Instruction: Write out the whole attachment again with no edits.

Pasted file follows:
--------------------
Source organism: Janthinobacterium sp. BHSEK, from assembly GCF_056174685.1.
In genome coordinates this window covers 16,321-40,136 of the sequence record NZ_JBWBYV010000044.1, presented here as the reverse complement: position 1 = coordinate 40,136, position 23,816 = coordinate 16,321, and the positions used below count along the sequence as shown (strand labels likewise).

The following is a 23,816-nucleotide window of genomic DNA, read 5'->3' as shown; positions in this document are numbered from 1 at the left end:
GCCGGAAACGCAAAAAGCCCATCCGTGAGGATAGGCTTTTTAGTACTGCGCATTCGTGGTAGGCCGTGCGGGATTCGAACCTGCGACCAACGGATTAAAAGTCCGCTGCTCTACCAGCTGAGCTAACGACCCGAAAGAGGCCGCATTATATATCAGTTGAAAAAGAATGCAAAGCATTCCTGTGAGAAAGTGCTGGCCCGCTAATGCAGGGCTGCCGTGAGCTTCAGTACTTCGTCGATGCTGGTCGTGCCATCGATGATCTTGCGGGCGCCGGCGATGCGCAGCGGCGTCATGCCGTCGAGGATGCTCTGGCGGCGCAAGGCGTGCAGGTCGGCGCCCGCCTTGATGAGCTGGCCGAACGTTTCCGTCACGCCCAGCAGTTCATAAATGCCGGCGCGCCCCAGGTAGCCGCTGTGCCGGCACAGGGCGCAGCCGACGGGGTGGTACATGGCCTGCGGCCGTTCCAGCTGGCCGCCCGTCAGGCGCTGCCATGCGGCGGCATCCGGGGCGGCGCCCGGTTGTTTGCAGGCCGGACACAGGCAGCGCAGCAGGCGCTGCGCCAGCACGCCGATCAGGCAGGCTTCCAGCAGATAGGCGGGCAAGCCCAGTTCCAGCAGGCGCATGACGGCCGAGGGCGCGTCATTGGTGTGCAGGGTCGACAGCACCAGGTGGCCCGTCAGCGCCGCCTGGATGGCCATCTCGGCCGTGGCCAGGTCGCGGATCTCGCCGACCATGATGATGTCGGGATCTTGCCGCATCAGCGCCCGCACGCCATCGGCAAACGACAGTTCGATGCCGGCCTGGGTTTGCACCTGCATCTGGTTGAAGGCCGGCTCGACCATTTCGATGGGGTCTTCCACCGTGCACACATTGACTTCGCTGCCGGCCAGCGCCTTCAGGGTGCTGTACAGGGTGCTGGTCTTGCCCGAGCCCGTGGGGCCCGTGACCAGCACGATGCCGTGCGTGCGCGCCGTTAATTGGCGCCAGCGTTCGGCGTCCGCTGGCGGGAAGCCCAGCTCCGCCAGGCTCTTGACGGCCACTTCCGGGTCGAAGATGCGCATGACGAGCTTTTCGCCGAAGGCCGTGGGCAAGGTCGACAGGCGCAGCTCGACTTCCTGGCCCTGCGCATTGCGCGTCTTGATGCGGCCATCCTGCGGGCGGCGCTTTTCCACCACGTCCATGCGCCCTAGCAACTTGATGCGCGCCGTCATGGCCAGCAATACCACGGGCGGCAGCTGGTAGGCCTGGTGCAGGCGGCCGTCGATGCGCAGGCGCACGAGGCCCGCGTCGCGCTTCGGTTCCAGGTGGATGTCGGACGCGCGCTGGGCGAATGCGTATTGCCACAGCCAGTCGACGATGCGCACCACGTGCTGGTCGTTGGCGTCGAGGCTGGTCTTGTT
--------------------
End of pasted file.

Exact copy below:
Source organism: Janthinobacterium sp. BHSEK, from assembly GCF_056174685.1.
In genome coordinates this window covers 16,321-40,136 of the sequence record NZ_JBWBYV010000044.1, presented here as the reverse complement: position 1 = coordinate 40,136, position 23,816 = coordinate 16,321, and the positions used below count along the sequence as shown (strand labels likewise).

The following is a 23,816-nucleotide window of genomic DNA, read 5'->3' as shown; positions in this document are numbered from 1 at the left end:
GCCGGAAACGCAAAAAGCCCATCCGTGAGGATAGGCTTTTTAGTACTGCGCATTCGTGGTAGGCCGTGCGGGATTCGAACCTGCGACCAACGGATTAAAAGTCCGCTGCTCTACCAGCTGAGCTAACGACCCGAAAGAGGCCGCATTATATATCAGTTGAAAAAGAATGCAAAGCATTCCTGTGAGAAAGTGCTGGCCCGCTAATGCAGGGCTGCCGTGAGCTTCAGTACTTCGTCGATGCTGGTCGTGCCATCGATGATCTTGCGGGCGCCGGCGATGCGCAGCGGCGTCATGCCGTCGAGGATGCTCTGGCGGCGCAAGGCGTGCAGGTCGGCGCCCGCCTTGATGAGCTGGCCGAACGTTTCCGTCACGCCCAGCAGTTCATAAATGCCGGCGCGCCCCAGGTAGCCGCTGTGCCGGCACAGGGCGCAGCCGACGGGGTGGTACATGGCCTGCGGCCGTTCCAGCTGGCCGCCCGTCAGGCGCTGCCATGCGGCGGCATCCGGGGCGGCGCCCGGTTGTTTGCAGGCCGGACACAGGCAGCGCAGCAGGCGCTGCGCCAGCACGCCGATCAGGCAGGCTTCCAGCAGATAGGCGGGCAAGCCCAGTTCCAGCAGGCGCATGACGGCCGAGGGCGCGTCATTGGTGTGCAGGGTCGACAGCACCAGGTGGCCCGTCAGCGCCGCCTGGATGGCCATCTCGGCCGTGGCCAGGTCGCGGATCTCGCCGACCATGATGATGTCGGGATCTTGCCGCATCAGCGCCCGCACGCCATCGGCAAACGACAGTTCGATGCCGGCCTGGGTTTGCACCTGCATCTGGTTGAAGGCCGGCTCGACCATTTCGATGGGGTCTTCCACCGTGCACACATTGACTTCGCTGCCGGCCAGCGCCTTCAGGGTGCTGTACAGGGTGCTGGTCTTGCCCGAGCCCGTGGGGCCCGTGACCAGCACGATGCCGTGCGTGCGCGCCGTTAATTGGCGCCAGCGTTCGGCGTCCGCTGGCGGGAAGCCCAGCTCCGCCAGGCTCTTGACGGCCACTTCCGGGTCGAAGATGCGCATGACGAGCTTTTCGCCGAAGGCCGTGGGCAAGGTCGACAGGCGCAGCTCGACTTCCTGGCCCTGCGCATTGCGCGTCTTGATGCGGCCATCCTGCGGGCGGCGCTTTTCCACCACGTCCATGCGCCCTAGCAACTTGATGCGCGCCGTCATGGCCAGCAATACCACGGGCGGCAGCTGGTAGGCCTGGTGCAGGCGGCCGTCGATGCGCAGGCGCACGAGGCCCGCGTCGCGCTTCGGTTCCAGGTGGATGTCGGACGCGCGCTGGGCGAATGCGTATTGCCACAGCCAGTCGACGATGCGCACCACGTGCTGGTCGTTGGCGTCGAGGCTGGTCTTGTT